It’s been over a year since I revisited this topic. But the opening of two different movies in the same week, neither of which are going to be playing anywhere around here has prompted me to
bitch discuss the problem of the poor choices being made at the local People’s Center for Approved Media.
TOLKIEN explores the formative years of the renowned author’s life as he finds friendship, courage and inspiration among a fellow group of writers and artists at school. Their brotherhood strengthens as they grow up and weather love and loss together, including Tolkien’s tumultuous courtship of his beloved Edith Bratt, until the outbreak of the First World War which threatens to tear their fellowship apart. All of these experiences would later inspire Tolkien to write his famous Middle-earth novels.
“Tolkien” is even putting TV ads out. But no local theaters are going to play it. It’s a movie I would very much like to see. Probably on Hulu.
The Professor and the Madman
Based on the worldwide best-selling novel by Simon Winchester, THE PROFESSOR AND THE MADMAN is an extraordinary true tale of madness, genius, and obsession about two remarkable men who created history with the writing of the Oxford English Dictionary. The compilation of the Oxford English Dictionary began in 1857 and was one of the most ambitious, and revolutionary projects ever undertaken. Professor James Murray (Mel Gibson) took on the challenge of creating the most comprehensive dictionary ever compiled, but knew that it would take him and his team over a century to compile all known definitions. However, by “crowd sourcing” the work, that is, by enlisting definitions from people all over the world, the dictionary could be compiled in mere decades. As definitions were collected, the overseeing committee, led by Professor Murray, discovered that one man, Dr. W.C. Minor (Sean Penn), had submitted more than ten thousand words. When the committee insisted on honoring him, a shocking truth came to light: Dr. Minor, an American Civil War veteran, was a convicted murderer and being held at an asylum for the criminally insane.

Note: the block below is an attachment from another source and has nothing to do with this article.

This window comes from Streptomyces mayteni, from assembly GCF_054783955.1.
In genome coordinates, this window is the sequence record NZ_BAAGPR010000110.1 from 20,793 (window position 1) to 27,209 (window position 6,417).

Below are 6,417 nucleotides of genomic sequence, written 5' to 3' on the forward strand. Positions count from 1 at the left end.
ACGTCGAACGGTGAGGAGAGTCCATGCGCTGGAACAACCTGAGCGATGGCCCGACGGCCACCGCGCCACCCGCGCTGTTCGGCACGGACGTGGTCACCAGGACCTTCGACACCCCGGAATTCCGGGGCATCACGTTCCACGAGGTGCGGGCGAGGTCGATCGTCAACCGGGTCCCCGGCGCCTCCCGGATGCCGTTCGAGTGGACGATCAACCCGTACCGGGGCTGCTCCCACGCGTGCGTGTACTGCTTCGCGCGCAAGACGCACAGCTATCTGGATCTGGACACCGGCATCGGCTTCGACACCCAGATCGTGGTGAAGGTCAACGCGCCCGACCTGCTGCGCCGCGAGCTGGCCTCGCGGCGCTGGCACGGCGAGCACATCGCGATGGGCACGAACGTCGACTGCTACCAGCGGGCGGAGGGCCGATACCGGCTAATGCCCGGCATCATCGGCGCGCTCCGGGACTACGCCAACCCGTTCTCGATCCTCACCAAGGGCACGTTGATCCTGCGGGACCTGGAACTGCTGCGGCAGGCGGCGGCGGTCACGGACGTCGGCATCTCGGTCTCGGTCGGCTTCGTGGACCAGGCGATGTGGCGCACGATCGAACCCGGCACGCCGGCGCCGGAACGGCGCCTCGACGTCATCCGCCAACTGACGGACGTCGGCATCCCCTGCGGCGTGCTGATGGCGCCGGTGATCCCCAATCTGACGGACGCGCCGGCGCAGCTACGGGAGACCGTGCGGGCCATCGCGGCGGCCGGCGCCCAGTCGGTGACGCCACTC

The book was extraordinary (I wonder where my copy is?), an amazing story combining history, scholarship, unique and interesting persons that really existed, murder, mystery and tragedy. But with the 2D, 3D, and smell-o-vision versions of “Avengers: End Game” playing at every screen, everywhere; no room at the inn for this story.
Pingback: Professor and the Madman. | On the North River